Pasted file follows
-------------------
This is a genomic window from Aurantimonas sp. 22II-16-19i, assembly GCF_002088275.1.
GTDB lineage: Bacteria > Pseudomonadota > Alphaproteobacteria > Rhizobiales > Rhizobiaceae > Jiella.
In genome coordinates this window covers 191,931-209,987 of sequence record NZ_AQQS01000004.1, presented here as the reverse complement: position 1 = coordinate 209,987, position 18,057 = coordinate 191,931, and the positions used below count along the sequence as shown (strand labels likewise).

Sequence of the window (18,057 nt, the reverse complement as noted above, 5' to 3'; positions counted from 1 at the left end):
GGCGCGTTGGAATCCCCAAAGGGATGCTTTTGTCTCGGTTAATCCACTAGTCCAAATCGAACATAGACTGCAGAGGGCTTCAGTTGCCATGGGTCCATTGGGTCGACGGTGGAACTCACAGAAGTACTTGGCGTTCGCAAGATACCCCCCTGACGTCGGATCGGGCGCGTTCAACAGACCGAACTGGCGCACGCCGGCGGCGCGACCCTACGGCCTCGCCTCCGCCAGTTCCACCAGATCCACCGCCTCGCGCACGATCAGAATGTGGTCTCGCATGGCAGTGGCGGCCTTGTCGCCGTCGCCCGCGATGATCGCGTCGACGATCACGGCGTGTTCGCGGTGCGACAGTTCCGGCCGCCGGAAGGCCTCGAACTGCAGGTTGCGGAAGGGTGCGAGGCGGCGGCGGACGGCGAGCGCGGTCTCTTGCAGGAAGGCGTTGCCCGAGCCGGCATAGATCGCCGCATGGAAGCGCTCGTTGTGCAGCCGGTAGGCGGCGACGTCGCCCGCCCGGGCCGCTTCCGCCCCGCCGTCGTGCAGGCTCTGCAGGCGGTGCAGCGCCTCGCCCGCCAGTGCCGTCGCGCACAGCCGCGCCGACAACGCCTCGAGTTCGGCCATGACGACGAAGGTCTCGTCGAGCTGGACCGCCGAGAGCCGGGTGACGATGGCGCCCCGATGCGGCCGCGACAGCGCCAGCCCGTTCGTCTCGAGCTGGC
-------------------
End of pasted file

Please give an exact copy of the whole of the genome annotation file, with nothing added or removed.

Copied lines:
This is a genomic window from Aurantimonas sp. 22II-16-19i, assembly GCF_002088275.1.
GTDB lineage: Bacteria > Pseudomonadota > Alphaproteobacteria > Rhizobiales > Rhizobiaceae > Jiella.
In genome coordinates this window covers 191,931-209,987 of sequence record NZ_AQQS01000004.1, presented here as the reverse complement: position 1 = coordinate 209,987, position 18,057 = coordinate 191,931, and the positions used below count along the sequence as shown (strand labels likewise).

Sequence of the window (18,057 nt, the reverse complement as noted above, 5' to 3'; positions counted from 1 at the left end):
GGCGCGTTGGAATCCCCAAAGGGATGCTTTTGTCTCGGTTAATCCACTAGTCCAAATCGAACATAGACTGCAGAGGGCTTCAGTTGCCATGGGTCCATTGGGTCGACGGTGGAACTCACAGAAGTACTTGGCGTTCGCAAGATACCCCCCTGACGTCGGATCGGGCGCGTTCAACAGACCGAACTGGCGCACGCCGGCGGCGCGACCCTACGGCCTCGCCTCCGCCAGTTCCACCAGATCCACCGCCTCGCGCACGATCAGAATGTGGTCTCGCATGGCAGTGGCGGCCTTGTCGCCGTCGCCCGCGATGATCGCGTCGACGATCACGGCGTGTTCGCGGTGCGACAGTTCCGGCCGCCGGAAGGCCTCGAACTGCAGGTTGCGGAAGGGTGCGAGGCGGCGGCGGACGGCGAGCGCGGTCTCTTGCAGGAAGGCGTTGCCCGAGCCGGCATAGATCGCCGCATGGAAGCGCTCGTTGTGCAGCCGGTAGGCGGCGACGTCGCCCGCCCGGGCCGCTTCCGCCCCGCCGTCGTGCAGGCTCTGCAGGCGGTGCAGCGCCTCGCCCGCCAGTGCCGTCGCGCACAGCCGCGCCGACAACGCCTCGAGTTCGGCCATGACGACGAAGGTCTCGTCGAGCTGGACCGCCGAGAGCCGGGTGACGATGGCGCCCCGATGCGGCCGCGACAGCGCCAGCCCGTTCGTCTCGAGCTGGC